Last week, in Jerusalem, I participated in an international conference on aviation medicine, where some 180 participants gathered from all around the world to exchange knowledge on this important topic. The surgeon general of the Israel Defense Forces gave greetings, and then went on to read from the paper the greetings of a high-ranking officer from the U.S. Army Medical Department who was supposed to participate as well.
“For the last year, it has been my dream to come to Jerusalem and be with you in this prestigious gathering,” the American officer wrote. “Unfortunately, because of the government shutdown, I had to cancel my trip.”
People in the audience couldn’t control their giggles. All of them came from countries with parliamentary systems, where governments could be inefficient, instable, even corrupt, but nevertheless, a shutdown was not in their vocabulary. Then, during the break, the participants, no strangers to casualties on the battlefield, were appalled to hear that because of the shutdown, families of American soldiers who had been killed in Afghanistan didn’t receive the “death gratuity,” which helps families with the funeral costs.
People concluded that something very strange must be happening in the capital of the (still) greatest power on earth.
I learned about a government shutdown 10 years ago, not from the newspapers but rather from the West Wing series aired on NBC. In one of the episodes, Democratic President Josiah Bartlet and Republican Speaker Jeff Haffley prefer to shut down the government rather than reach a deal. At the time I thought it was maybe a bit of a stretch of imagination by the creators of the series, but nevertheless a good dramatic entertainment. Turns out that the series was closer to reality than I thought.
My American friends always used to ridicule the Israeli parliamentary system, where a prime minister, the morning after election day, would struggle to form a coalition government, and then embark on the bumpy road of political survival. They pointed to the lack of stability, where every Knesset session might turn out to be an ambush, with the chance of toppling the government, and to the poor level of governance. “You can’t get your act together,” was their usual mantra, followed by its sequel, “You can’t get things done.”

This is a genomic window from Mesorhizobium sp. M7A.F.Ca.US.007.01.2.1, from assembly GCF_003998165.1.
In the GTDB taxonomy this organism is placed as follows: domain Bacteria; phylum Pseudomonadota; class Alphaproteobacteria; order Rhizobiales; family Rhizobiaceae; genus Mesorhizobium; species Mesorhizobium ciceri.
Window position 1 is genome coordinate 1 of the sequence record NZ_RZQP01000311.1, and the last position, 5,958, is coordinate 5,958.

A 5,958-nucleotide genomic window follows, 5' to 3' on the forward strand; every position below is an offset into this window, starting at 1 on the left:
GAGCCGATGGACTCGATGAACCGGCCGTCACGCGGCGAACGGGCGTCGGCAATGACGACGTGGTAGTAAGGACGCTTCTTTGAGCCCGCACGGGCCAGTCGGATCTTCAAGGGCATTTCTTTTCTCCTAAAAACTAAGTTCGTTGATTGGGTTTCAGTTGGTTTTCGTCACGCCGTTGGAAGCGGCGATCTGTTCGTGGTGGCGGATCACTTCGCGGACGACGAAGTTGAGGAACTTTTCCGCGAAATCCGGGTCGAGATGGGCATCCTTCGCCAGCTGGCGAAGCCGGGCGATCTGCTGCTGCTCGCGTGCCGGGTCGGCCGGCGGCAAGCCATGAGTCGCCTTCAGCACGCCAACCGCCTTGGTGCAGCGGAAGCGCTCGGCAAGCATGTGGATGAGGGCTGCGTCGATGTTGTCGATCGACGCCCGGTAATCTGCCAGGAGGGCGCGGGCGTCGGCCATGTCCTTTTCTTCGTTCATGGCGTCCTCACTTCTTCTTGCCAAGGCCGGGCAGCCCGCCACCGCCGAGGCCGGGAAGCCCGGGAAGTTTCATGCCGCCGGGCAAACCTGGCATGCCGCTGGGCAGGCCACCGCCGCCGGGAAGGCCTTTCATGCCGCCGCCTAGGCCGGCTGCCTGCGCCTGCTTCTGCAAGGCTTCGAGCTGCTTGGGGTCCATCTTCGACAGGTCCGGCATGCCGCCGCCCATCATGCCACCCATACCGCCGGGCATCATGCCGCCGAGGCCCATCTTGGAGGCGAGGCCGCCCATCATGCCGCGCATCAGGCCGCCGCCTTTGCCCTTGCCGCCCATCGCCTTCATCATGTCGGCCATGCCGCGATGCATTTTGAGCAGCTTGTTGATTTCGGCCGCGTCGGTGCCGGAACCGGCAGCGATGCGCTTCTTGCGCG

I usually defend the Israeli system by saying that I prefer a wide participation of parties, factions and voters in the realm of government, something which calls for ongoing compromise, over the American system, where sharp polarization is the name of the game. In recent years, what I kept hearing from my American friends was the following:
Whenever a Democratic president is elected, half of the people believe that the country has been hijacked by communists who want to throw government money at people who don’t want to work. And when a Republican is elected, the other half concludes that America has fallen into the hands of right-wing lunatics, whose only obsession is to throw the country into futile wars in godforsaken parts of the world. I rarely hear something balanced, in between.
As for “getting things done,” I served under Prime Minister Yitzhak Rabin, who, in less than four years, and with a cumbersome coalition government, managed to move Israel ahead in four main areas: historic reconciliation with the Palestinians; unprecedented upgrading of transportation infrastructure; boosting the status of teachers; and for the first time in Israel’s history, investing in the long neglected sector of the Israeli Arabs. In the final analysis, then, it all boils down to leadership.
I know, the American system is based on the doctrine of checks and balances. “Ambition must be made to counteract ambition” wrote James Madison in Federalist 51. However, I don’t think that the framers wanted to see checks and balances turn into paralysis.
So with such an amazing Constitution, which has served the United States for almost two-and-a-half centuries and through so many changes, maybe it’s time for a new amendment, which will address this kind of crisis of government.
But then, that would require the House of Representatives to pass it. Hmm.